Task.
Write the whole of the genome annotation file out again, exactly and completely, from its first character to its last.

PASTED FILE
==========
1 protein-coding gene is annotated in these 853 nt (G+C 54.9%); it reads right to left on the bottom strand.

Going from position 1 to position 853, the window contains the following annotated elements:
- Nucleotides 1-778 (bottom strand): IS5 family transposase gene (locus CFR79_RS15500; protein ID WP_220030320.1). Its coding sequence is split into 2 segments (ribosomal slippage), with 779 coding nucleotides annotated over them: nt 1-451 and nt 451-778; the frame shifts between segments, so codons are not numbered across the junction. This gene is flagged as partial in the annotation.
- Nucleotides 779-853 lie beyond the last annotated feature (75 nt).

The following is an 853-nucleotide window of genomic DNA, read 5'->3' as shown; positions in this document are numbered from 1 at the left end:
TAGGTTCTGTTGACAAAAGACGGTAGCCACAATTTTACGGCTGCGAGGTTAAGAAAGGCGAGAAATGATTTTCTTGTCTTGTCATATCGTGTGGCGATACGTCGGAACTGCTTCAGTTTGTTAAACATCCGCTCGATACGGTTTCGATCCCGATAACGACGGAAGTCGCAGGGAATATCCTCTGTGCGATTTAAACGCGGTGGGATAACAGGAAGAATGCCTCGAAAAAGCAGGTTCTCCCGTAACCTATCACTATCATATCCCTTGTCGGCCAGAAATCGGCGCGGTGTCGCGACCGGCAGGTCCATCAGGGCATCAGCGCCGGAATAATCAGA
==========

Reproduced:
1 protein-coding gene is annotated in these 853 nt (G+C 54.9%); it reads right to left on the bottom strand.

Going from position 1 to position 853, the window contains the following annotated elements:
- Nucleotides 1-778 (bottom strand): IS5 family transposase gene (locus CFR79_RS15500; protein ID WP_220030320.1). Its coding sequence is split into 2 segments (ribosomal slippage), with 779 coding nucleotides annotated over them: nt 1-451 and nt 451-778; the frame shifts between segments, so codons are not numbered across the junction. This gene is flagged as partial in the annotation.
- Nucleotides 779-853 lie beyond the last annotated feature (75 nt).

The following is an 853-nucleotide window of genomic DNA, read 5'->3' as shown; positions in this document are numbered from 1 at the left end:
TAGGTTCTGTTGACAAAAGACGGTAGCCACAATTTTACGGCTGCGAGGTTAAGAAAGGCGAGAAATGATTTTCTTGTCTTGTCATATCGTGTGGCGATACGTCGGAACTGCTTCAGTTTGTTAAACATCCGCTCGATACGGTTTCGATCCCGATAACGACGGAAGTCGCAGGGAATATCCTCTGTGCGATTTAAACGCGGTGGGATAACAGGAAGAATGCCTCGAAAAAGCAGGTTCTCCCGTAACCTATCACTATCATATCCCTTGTCGGCCAGAAATCGGCGCGGTGTCGCGACCGGCAGGTCCATCAGGGCATCAGCGCCGGAATAATCAGA